The art contest is just one of the ways that Erato and her team have been virtually engaging with Dragons this quarter. They’ve signed into a Zoom meeting for an organization, where Dragons watched the dogs play at home, and are open to doing that more. But by far and wide, the best ways for Dragons to keep up with the therapy dogs at home would be to follow the dogs’ popular Facebook, Instagram, Twitter and Snapchat (username: chaiatdrexel) accounts. On those social media channels, lots of behind-the-scenes videos and photos are being shared of the dogs training, playing and even bathing at home.
Those channels also engaged Dragons with little challenges Erato devised to bring about some levity and connectedness. One was a “sit and stay” pet challenge for Dragons to take videos of themselves circling around their seated dogs, and another was a photo caption challenge, in which Dragons could share their creative captions to a photo of Espresso running in the grass.
From left to right: Chai, Espresso and Java, as drawn by Mallika Kodavatiganti.
The idea of the art contest came about because Erato and her team wanted to share dog coloring pages, but the ones they found online were really complex and just not what they wanted. Kodavatiganti originally suggested making coloring pages of the dogs for people to download, but the idea grew to further engage Dragons by having them create their own art of the dogs, in whatever way they wanted it.
“We just thought there are so many wonderfully talented staff and students on campus, so why wouldn’t we utilize their talents and have them create their own art?” Erarto said, adding that she’s wanted to make a calendar showing off the dogs for a while now, and has already created magnets of the dogs to give to Dragons.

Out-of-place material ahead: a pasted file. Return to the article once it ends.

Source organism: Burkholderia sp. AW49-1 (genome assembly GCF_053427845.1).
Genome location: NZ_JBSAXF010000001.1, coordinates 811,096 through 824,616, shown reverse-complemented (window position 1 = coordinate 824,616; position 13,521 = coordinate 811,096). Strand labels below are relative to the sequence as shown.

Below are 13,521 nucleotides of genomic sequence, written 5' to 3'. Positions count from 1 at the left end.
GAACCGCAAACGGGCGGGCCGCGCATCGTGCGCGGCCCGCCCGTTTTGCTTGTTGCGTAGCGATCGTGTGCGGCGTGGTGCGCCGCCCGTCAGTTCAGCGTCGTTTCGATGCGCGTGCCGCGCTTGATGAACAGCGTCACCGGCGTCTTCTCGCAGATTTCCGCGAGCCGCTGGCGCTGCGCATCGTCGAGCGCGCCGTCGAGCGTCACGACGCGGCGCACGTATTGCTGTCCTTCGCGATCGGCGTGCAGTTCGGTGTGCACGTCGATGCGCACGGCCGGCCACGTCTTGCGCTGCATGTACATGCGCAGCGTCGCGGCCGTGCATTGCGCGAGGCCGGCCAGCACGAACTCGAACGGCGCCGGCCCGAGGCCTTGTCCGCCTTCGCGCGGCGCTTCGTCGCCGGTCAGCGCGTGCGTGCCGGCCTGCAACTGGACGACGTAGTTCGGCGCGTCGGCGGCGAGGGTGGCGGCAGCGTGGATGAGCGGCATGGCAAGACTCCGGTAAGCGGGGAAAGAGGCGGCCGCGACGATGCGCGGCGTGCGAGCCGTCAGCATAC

Once the campus opens up, the art could be displayed at the Drexel Recreation Center. But until that happens, Erato and her team will continue sharing photos and videos of the dogs and engaging with their fans. And the three generations of Drexel therapy dogs — eight-year-old grandmother Chai, five-year-old mom Espresso and her two-year-old son Java will still be playing, (safely) going for walks and training at home.
“Training that normally only happens once or twice a week now sometimes is happening twice a day,” said Erato. “It looks different every time, but in the morning we could go for a walk and then in the afternoon we’re running through agility. Java’s learning how to do agility jumps and the girls are learning weave pulls, which are really good to strengthen their core, which they need because they’re getting older.”
It’s been just over four years since Erato and Chai started working at Drexel, and since then the size and scope of the therapy dogs team and their time on campus — and, also, their fanbase — has greatly expanded. And Erato wants everyone to know that there’s no plan to stop what they’ve been doing.
“We want to come back stronger and better than ever and just really be there for everybody transitioning back to life on campus,” she said. “We feel that this year, not only for freshmen coming in but students returning after months of being quarantined, it’s going to be all hands on deck and the more support, the better. And we really want to make sure that we are there to address those needs then — and also now, before that can happen.”